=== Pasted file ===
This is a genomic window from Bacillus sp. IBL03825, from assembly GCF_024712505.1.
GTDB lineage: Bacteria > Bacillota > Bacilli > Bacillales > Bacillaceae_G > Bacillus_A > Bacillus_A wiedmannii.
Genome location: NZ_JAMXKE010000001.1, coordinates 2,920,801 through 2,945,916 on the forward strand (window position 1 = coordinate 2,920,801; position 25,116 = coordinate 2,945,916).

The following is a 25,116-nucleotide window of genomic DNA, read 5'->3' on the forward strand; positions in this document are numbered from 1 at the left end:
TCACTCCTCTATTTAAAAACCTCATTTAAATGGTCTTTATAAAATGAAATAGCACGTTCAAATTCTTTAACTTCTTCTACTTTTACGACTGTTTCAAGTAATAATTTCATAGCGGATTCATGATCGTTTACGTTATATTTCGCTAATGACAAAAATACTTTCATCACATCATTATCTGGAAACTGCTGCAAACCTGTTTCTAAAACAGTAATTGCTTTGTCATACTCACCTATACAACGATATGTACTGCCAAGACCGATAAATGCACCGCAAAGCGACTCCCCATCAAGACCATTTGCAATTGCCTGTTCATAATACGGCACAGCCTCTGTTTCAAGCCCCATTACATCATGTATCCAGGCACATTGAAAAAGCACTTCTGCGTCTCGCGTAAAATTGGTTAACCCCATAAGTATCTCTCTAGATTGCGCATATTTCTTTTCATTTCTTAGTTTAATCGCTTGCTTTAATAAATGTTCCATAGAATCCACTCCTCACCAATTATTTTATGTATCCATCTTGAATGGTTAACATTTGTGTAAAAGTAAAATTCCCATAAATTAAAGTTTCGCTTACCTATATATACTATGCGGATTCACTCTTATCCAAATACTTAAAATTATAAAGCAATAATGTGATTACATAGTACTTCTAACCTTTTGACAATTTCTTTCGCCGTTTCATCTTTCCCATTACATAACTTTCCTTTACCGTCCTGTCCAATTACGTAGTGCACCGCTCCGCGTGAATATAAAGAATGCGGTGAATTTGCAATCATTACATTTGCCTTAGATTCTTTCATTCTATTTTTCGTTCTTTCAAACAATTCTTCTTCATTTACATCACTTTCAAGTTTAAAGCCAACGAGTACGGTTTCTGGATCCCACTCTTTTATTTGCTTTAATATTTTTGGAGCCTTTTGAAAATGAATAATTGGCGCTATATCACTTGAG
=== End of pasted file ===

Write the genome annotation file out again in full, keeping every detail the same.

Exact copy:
This is a genomic window from Bacillus sp. IBL03825, from assembly GCF_024712505.1.
GTDB lineage: Bacteria > Bacillota > Bacilli > Bacillales > Bacillaceae_G > Bacillus_A > Bacillus_A wiedmannii.
Genome location: NZ_JAMXKE010000001.1, coordinates 2,920,801 through 2,945,916 on the forward strand (window position 1 = coordinate 2,920,801; position 25,116 = coordinate 2,945,916).

The following is a 25,116-nucleotide window of genomic DNA, read 5'->3' on the forward strand; positions in this document are numbered from 1 at the left end:
TCACTCCTCTATTTAAAAACCTCATTTAAATGGTCTTTATAAAATGAAATAGCACGTTCAAATTCTTTAACTTCTTCTACTTTTACGACTGTTTCAAGTAATAATTTCATAGCGGATTCATGATCGTTTACGTTATATTTCGCTAATGACAAAAATACTTTCATCACATCATTATCTGGAAACTGCTGCAAACCTGTTTCTAAAACAGTAATTGCTTTGTCATACTCACCTATACAACGATATGTACTGCCAAGACCGATAAATGCACCGCAAAGCGACTCCCCATCAAGACCATTTGCAATTGCCTGTTCATAATACGGCACAGCCTCTGTTTCAAGCCCCATTACATCATGTATCCAGGCACATTGAAAAAGCACTTCTGCGTCTCGCGTAAAATTGGTTAACCCCATAAGTATCTCTCTAGATTGCGCATATTTCTTTTCATTTCTTAGTTTAATCGCTTGCTTTAATAAATGTTCCATAGAATCCACTCCTCACCAATTATTTTATGTATCCATCTTGAATGGTTAACATTTGTGTAAAAGTAAAATTCCCATAAATTAAAGTTTCGCTTACCTATATATACTATGCGGATTCACTCTTATCCAAATACTTAAAATTATAAAGCAATAATGTGATTACATAGTACTTCTAACCTTTTGACAATTTCTTTCGCCGTTTCATCTTTCCCATTACATAACTTTCCTTTACCGTCCTGTCCAATTACGTAGTGCACCGCTCCGCGTGAATATAAAGAATGCGGTGAATTTGCAATCATTACATTTGCCTTAGATTCTTTCATTCTATTTTTCGTTCTTTCAAACAATTCTTCTTCATTTACATCACTTTCAAGTTTAAAGCCAACGAGTACGGTTTCTGGATCCCACTCTTTTATTTGCTTTAATATTTTTGGAGCCTTTTGAAAATGAATAATTGGCGCTATATCACTTGAG